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Chapter 23: Music in America: Jazz and Beyond Later Jazz.

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Presentation on theme: "Chapter 23: Music in America: Jazz and Beyond Later Jazz."— Presentation transcript:

1 Chapter 23: Music in America: Jazz and Beyond Later Jazz

2 Key Terms Bebop Jazz-rock Fusion

3 Later Jazz The popularity of big bands collapsed suddenly after World War II They became too expensive to run Entertainment styles changed – rhythm and blues & rock’n’roll were on the rise Jazz styles changed as well Revolutionary new jazz style appeared during the war – bebop

4 Bebop (1) Early 1940s a discouraging time for young black jazz musicians White players got most big band jobs Little improv possible when they did get work Commercial bands seemed to have sucked the life-blood out of jazz These musicians gathered after-hours Hammered out a new style in jam sessions at clubs in Harlem This style would later be called bebop

5 Bebop (2) Bebop emphasized solo improvisation Small combos typical – more opportunities for improvisation Often just a trumpet & saxophone with rhythm section – piano, bass, drums Bebop demanded technical virtuosity Everything was super-fast – tempo, rhythms, chord changes, sharp snap rhythms, etc. Used complex harmonies in “far out” manner Difficult, fantastical, wide-ranging melodies

6 Charlie Parker ( ) Bebop’s greatest genius Alto saxophonist; nicknamed “Bird” Bird & Dizzy Gillespie helped create bebop He became a legend in his lifetime But he could not overcome his demons On drugs from the age of 15, suicide attempt, six months in a California mental institution, uncontrollable eating & drinking in later years Died at the age of 34

7 Parker, Out of Nowhere (1) A popular song in 32-bar A A’ form Recorded live in a New York club in 1948 Starts with “straight” version of tune

8 Parker, Out of Nowhere (2) Solo choruses feature trumpet, sax, piano Miles’ solo has typical bright bop sound, rapid passage work, & piercing high notes Parker’s sax solo develops the tune’s opening motive with increasingly elaborate, irregular phrases & a bit of an Irish jig Last chorus is like the first, with brief coda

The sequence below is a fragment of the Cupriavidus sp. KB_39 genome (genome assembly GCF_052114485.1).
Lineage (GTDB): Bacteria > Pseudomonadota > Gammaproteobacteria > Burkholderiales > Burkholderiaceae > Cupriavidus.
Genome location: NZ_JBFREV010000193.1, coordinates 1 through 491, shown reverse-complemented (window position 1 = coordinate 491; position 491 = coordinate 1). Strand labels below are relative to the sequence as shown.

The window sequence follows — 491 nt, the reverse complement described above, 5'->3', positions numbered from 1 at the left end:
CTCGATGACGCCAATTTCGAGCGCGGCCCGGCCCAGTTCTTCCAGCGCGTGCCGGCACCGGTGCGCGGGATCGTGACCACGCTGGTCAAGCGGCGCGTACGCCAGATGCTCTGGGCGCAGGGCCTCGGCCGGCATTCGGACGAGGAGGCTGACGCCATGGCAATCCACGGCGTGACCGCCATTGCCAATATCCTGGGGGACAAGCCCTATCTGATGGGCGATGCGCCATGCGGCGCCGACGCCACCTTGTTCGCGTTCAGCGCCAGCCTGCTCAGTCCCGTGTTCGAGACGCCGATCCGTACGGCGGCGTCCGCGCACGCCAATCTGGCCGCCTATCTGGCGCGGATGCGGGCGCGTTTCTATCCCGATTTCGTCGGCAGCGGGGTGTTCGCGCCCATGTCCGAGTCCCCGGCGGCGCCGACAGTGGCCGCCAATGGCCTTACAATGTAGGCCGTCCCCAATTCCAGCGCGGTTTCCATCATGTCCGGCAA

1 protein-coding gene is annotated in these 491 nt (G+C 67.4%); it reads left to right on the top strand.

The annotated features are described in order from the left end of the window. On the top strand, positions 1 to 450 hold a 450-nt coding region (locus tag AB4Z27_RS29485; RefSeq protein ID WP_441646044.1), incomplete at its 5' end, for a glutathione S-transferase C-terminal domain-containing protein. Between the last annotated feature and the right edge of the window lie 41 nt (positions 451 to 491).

9 Jazz after Bebop With bebop, the avant-garde came to jazz Emancipation of melody, harmony, tonality Many new jazz styles followed Cool jazz, free jazz, modal jazz, Afro-Cuban jazz, electric jazz, avant-garde jazz, etc. The leaders were as diverse as the styles Thelonious Monk, Miles Davis, Sun Ra, John Coltrane, Ornette Coleman They were the first to improvise freely – with no song, blues, or chord changes as a basis

10 Miles Davis ( ) One of the greatest jazz innovators As improviser, composer, & bandleader Started out playing bop with Charlie Parker Pioneered cool jazz with Gil Evans – Birth of the Cool ( ) Pioneered modal jazz with John Coltrane – Kind of Blue (1959) Moved toward free jazz with Wayne Shorter & Herbie Hancock – Sorcerer, Nefertiti (1967) Pioneered jazz-rock (fusion) with Joe Zawinul & John McLaughlin – Bitches Brew (1969)

11 Fusion Jazz’s popularity faded in the 1960s Rock’s popularity soared, especially with youth Miles & others sought to bring rock’s energy & directness into jazz Jazz-rock, or fusion, emerged Combined elements of rock & jazz Turned to rock instruments – electric guitar, electric bass, electric piano, synthesizer Straight-ahead rock beat replaced swing feel

12 Davis, Bitches Brew Miles’ most successful fusion album Sold hundreds of thousands of copies to both rock & jazz listeners Miles used a larger ensemble than usual Trumpet, soprano sax, bass clarinet Huge rhythm section – electric guitar, electric bass, acoustic bass, 2 auxiliary percussion, and up to 3 keyboards & 2 drummers Used Echoplex to alter trumpet’s sound Used rock rhythms & Motown bass licks

13 Bitches Brew (part) 4 minute excerpt from 27 minute title track Music ebbs & flows over rocklike electric bass ostinato & drum riffs Builds from meditative, melancholy mood to wild, free climax & sinks back down Extended solo for Miles Uses ever more elaborate patterns, then snaps, a free high-register ostinato, & trumpet squeals Supported by constantly changing figures from electric guitar, electric piano, & percussion Polyrhythms similar to Yoruba drumming

14 Bebop Overview c – influenced many later styles Favored small combos – trumpet, sax Rhythm section – piano, bass, drums Emphasized virtuoso solo improvisation Complex melodies, chord, & rhythms, often played at breakneck speed Afro-Cuban rhythms & instruments used Humor – scatting, quotation, surprise accents Based on popular songs (32-bar aaba) Parker & Davis, Out of Nowhere

15 Cool Overview c – Bebop’s opposite “Cool” – understated & thoughtful Classical influence, especially impressionism Pastel colors & light, straight (no vibrato) tone Orchestral conception – added flute, oboe, French horn, oboe, vibraphone, etc. Focus on arrangement, less improvisation Sophisticated, flexible treatment of phrases & form – based on advanced harmonies Bernstein, West Side Story, “Cool”

16 Jazz after Bebop Overview Many new styles explored after 1950 Hard bop, modal jazz, free jazz, fusion New techniques for simultaneous improv New structures (or none at all) substitute for pre-existing songs or chord changes Electronic instruments added; expanded percussion & winds Influence of popular styles, especially rock & funk Miles Davis, Bitches Brew


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